Building digital solutions for use within the industrial space requires developers to take into account the type of environment that users will operate in. Many users at industrial companies conduct work out in the field, and routinely find themselves in harsh and highly remote environments. These conditions impact the way employees can complete work, and UX and UI designs of digital solutions need to reflect this.
Having worked with industrial companies for a decade, JourneyApps understands the unique UI and UX needs of the industrial space. We regularly visit customers on-site to witness first-hand the environments where users will be interacting with apps built on our platform, and use these observations to continually improve the built-in UI and UX capabilities of our platform.
In the past month alone, members of our platform team visited the following customer sites: A heavy steel manufacturing facility (with massive heat treating furnaces), a drill bit repair facility, an oilfield equipment facility, and a power plant where process automation equipment was being repaired and replaced.
Here are some of the most important lessons we learned on how to optimize UI and UX designs for digital solutions for industrial companies:
By far the most important rule is to keep the amount of data entry required by users to a minimum, and to make apps as time-efficient to use as possible. Industrial workers typically perform jobs in very harsh and noisy environments, where their safety is often also at risk. The less time they can spend on the job site while accomplishing their goal, the better it will be for them and for your customers. This means making workflows within apps as uncomplicated as possible. When management is designing an app, they should apply the 80/20 rule — out of all the possible information that you can require users to capture, what is the 20% piece of that information that will give you 80% of the gain you need? Applying the 80/20 rule will make the biggest difference, but as a final optimization, removing any redundant clicks and taps from workflows is also essential.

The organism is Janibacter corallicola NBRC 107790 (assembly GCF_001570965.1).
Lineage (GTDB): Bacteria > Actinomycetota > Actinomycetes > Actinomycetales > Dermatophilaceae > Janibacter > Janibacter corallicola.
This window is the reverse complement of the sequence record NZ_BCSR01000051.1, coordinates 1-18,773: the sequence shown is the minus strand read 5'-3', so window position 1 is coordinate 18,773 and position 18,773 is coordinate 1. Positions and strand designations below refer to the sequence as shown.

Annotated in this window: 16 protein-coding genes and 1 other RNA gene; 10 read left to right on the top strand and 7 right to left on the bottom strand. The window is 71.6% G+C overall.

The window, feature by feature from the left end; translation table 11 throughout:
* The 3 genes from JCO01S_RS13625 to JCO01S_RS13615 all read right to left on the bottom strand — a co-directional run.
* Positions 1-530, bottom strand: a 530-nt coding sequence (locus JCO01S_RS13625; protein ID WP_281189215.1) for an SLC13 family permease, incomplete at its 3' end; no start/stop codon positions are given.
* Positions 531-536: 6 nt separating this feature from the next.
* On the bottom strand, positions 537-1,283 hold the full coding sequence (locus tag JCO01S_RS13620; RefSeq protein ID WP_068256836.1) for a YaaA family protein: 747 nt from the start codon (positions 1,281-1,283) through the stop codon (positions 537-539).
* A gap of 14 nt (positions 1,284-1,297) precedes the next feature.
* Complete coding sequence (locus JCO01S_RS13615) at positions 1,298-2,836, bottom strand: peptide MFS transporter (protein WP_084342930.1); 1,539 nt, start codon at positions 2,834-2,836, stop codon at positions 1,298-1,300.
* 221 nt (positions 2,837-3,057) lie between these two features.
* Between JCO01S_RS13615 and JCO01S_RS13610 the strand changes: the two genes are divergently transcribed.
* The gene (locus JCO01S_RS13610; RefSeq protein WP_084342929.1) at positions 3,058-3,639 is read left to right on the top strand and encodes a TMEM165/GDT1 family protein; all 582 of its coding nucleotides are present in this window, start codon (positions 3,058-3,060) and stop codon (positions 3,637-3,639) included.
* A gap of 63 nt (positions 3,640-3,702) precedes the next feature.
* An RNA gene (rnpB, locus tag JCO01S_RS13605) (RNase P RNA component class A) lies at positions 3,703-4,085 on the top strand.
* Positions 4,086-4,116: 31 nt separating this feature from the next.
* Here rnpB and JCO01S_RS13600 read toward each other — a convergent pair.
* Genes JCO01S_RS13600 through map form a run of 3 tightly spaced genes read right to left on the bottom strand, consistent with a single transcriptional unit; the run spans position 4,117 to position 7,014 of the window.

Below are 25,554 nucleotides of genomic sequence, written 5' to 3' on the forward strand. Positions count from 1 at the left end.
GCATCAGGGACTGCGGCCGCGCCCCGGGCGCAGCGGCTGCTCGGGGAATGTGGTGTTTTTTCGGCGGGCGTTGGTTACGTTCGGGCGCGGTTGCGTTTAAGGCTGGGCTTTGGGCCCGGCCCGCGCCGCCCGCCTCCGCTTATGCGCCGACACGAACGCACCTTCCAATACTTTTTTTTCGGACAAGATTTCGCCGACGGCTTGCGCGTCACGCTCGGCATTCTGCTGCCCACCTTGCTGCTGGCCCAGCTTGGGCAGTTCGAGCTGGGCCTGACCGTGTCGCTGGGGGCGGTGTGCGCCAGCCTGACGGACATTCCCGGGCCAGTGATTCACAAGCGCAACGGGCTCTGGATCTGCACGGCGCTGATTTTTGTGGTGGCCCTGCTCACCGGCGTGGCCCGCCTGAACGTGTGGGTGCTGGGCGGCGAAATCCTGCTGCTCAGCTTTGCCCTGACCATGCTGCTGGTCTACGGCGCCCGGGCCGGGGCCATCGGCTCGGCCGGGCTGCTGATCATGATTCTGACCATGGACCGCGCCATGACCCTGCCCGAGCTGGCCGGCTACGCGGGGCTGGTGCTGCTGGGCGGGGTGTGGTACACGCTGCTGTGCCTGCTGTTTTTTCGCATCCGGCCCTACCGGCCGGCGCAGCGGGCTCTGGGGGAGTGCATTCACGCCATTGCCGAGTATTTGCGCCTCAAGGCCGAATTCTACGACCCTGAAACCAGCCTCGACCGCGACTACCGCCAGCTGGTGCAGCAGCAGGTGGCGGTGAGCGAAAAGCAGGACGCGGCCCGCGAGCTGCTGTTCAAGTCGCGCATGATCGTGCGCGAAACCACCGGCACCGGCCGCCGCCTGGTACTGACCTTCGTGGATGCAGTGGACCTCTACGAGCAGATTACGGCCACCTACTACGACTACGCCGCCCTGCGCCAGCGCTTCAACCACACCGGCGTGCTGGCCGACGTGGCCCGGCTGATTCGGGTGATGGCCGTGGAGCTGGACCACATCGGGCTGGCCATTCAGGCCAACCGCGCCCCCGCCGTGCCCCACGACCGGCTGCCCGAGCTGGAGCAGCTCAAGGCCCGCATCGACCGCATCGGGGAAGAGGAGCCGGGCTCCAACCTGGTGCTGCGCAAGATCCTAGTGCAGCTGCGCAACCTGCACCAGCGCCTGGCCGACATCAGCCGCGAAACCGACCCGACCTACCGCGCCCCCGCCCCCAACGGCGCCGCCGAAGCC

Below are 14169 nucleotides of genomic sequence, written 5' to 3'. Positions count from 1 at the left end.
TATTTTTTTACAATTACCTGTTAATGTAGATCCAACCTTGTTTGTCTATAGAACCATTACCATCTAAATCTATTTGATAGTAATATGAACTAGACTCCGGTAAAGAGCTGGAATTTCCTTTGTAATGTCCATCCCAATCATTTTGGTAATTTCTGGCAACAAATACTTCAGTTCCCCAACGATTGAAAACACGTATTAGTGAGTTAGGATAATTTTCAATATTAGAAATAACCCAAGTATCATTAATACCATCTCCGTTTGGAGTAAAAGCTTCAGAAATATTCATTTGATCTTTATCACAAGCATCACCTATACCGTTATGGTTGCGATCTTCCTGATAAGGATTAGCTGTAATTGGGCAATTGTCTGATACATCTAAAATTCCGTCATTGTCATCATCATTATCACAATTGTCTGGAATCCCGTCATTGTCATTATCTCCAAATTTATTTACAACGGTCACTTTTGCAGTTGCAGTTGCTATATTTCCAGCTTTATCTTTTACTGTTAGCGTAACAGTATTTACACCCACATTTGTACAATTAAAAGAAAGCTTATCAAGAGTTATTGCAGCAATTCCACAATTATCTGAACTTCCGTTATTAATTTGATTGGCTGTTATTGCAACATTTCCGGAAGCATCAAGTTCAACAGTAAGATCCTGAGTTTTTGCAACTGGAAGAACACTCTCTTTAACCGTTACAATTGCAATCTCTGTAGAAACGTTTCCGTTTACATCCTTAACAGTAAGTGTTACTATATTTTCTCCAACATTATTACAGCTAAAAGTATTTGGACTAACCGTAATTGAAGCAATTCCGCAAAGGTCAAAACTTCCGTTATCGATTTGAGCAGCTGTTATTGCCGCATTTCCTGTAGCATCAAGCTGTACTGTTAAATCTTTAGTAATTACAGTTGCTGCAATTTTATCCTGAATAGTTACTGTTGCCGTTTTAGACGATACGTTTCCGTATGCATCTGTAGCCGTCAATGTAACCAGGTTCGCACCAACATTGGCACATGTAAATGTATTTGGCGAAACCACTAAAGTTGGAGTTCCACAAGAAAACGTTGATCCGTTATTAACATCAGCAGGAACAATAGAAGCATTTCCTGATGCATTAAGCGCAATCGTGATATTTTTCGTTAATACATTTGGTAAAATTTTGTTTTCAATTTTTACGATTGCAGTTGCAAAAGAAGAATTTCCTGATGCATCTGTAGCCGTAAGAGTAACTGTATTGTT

Probably the second-most important lesson is that in the industrial space, it is more true than anywhere else that a digital solution that will be successful cannot be designed in a boardroom without input from the users in the field. These are the folks who will need to use the tool to complete their day-to-day work, and they know the challenges that they will encounter better than anyone else. It is imperative to involve end-users early on in the design process to make sure that practical considerations are taken into account in how the digital solution is designed.
With a lot of work being done in badly lit areas, it is essential for solutions to be able to switch easily between light mode and dark mode. A dark mode makes it easier for users to view the screen for extended periods of time without eye fatigue. A dark mode UI also improves safety: for the same reason that airlines dim their lights during take off and landing, your eyes adjust much quicker to an emergency situation taking place in dark surroundings if you have been looking at a screen in dark mode.
A lot of users work in harsh environments and want to complete their work as quickly and efficiently as possible. Increasing the size of buttons within the solution makes it easier for the user to see, follow the workflow and complete their work without frustration. Making buttons big is an extremely simple, yet effective rule of thumb.
In the field, users will often be holding a mobile device like an iPad in one of their hands (most likely with the help of a rugged and easily-graspable cover and a holster). You may be assuming that their other hand is free to hit buttons on the screen, but this often not the case — on job sites, their other hand is needed to operate equipment or hold on to a railing, for example. For this reason, it should be possible for users to hold a device in one hand and hit commonly used buttons with their thumb. Buttons should be placed on the side of the screen where a user’s thumb will be free to tap the button.